Getting paid to plan parties – it’s quite a unique arrangement. Like in many jobs within the events industry, you may well need experience in events to have a job in events. It takes more than just booking DJ’s and caterers, how do you think Party Planners average $63,359 per year in the U.S? (source) Anyway, take the following event tips, and see how many of the checklist that you can tick off. I’ve outlined a few party planning tips to take into consideration:
Volunteering is crucial to receiving experience in events, and if it means that you receive hands-on experience in exchange for your free time, it’s really a no-brainer. Whether you are paid very little or not at all, it’s an investment that you won’t regret. Although it may not seem like the most attractive avenue but look at it this way, you’ll meet other people who are 1) Already established in the Events Industry 2) People with similar ambitions as yourself who can inspire you to achieve more.
You’ll also see how things are done with your very own eyes, while actively working in the industry that you want to ultimately want to be a part of. Once you’ve volunteered, you’ll (hopefully) be able to list a credible source as a place of work on your CV, and who knows who you may meet during you volunteering experience – your future boss, your future vendors/providers, your future business partner…you get the idea.
At the same time as volunteering for events experience, it’d also be a great use of your time to receive certifications in event management. People who have been working in events for ten years, twenty years, thirty years plus are constantly learning more about the industry – if ever you think you know it all, you don’t. You may be learning about events for the first time, or you may be backing up knowledge you already have of the industry. The certification and knowledge you’ll receive combined with your events experience creates a strong case for clients to approach you. Imagine hiring someone to plan your wedding party, only to discover that they have no formal qualification!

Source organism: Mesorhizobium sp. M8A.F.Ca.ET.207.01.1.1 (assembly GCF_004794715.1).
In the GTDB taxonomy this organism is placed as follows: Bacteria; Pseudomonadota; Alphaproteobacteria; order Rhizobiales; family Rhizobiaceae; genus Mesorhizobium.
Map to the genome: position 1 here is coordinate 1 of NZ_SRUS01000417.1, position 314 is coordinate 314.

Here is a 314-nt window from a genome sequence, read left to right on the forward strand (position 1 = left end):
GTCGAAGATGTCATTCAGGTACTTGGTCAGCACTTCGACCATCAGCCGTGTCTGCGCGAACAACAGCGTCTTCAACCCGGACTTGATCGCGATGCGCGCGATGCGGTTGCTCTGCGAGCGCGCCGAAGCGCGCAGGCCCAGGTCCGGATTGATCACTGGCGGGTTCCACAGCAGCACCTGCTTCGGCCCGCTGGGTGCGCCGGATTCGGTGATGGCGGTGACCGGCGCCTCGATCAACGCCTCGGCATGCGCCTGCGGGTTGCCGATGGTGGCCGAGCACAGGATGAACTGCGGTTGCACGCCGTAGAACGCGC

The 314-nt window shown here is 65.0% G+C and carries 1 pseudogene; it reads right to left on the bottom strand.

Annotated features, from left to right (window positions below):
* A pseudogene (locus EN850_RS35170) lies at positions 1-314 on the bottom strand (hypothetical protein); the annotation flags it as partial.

Once your volunteering experience leads to a more permanent or regular fixture, you’ll eventually want to take the leap and lead your own event. This is a big transition, harnessing everything that you’ve learned from your experiences as a volunteer or assistant. Remember, all the while that you’re working (be it leading an event, working or volunteering at an event), always be networking. Your network can determine the success of your future events, you will learn names of people who specialise in certain fields, who to and who not to go to when you need extra hands to plan your perfect parties. You should always follow-up with an email when you’ve worked with someone that you’d like to keep in your network. Also, make sure your email signature is looking attractive and professional – include your certifications and contact details.
So now you’ve got experience for leading your own parties! Perfect – time to solidify your name as a Professional Party Planning Manager. To do this, you’ll want to be telling your story to as many people as possible. Social media is the perfect platform to get this underway – it’s free to set up and provides endless organic & paid capabilities. So claim the @handles that you want, hire the photographers in your network that match your style of visions and share, share, share!
A professional party planner requires you to be a creative individual who can adapt and be flexible in any situation that might be thrown at you. We’ve all seen the trend of baby gender reveals, can you think of any creative ways to make this unique? This is where expecting parents gather their friends and family to find out whether their baby is going to be male or female, usually by revealing something blue or pink.
Generally, the parents are finding out at the same time as all of their guests, creating a big surprise for everyone involved. People have done this by whacking pinatas that reveal blue/pink candy, opening a box to let go of blue/pink balloons, cutting a cake with colours insides, the list goes on. Although some people find this idea tacky, it’s the perfect opportunity for professional party planners to unleash their creativity, all the while creating shareable content for everyone’s followers to see.
You can’t expect that everything will go 100% smoothly. By this I mean that party planning is a learning curve, and there are various factors to consider going wrong when bringing so many of your creative ideas together, so you must be realistic. You are going to be relying on several factors, and a number of people to be doing exactly what they’re supposed to be doing. For example, at a wedding on a hot day in Summer, you may rely on the air conditioning to be fully functional to make the venue bearable. You’ll need the caterers, photographers, decorators to do the jobs that they’ve been brought in to do. Therefore, you’ll need to be able to be flexible and expect things to go wrong before they do – be quick to react to ensure that risks are kept to a minimum (side note: always perform an in-depth venue recce).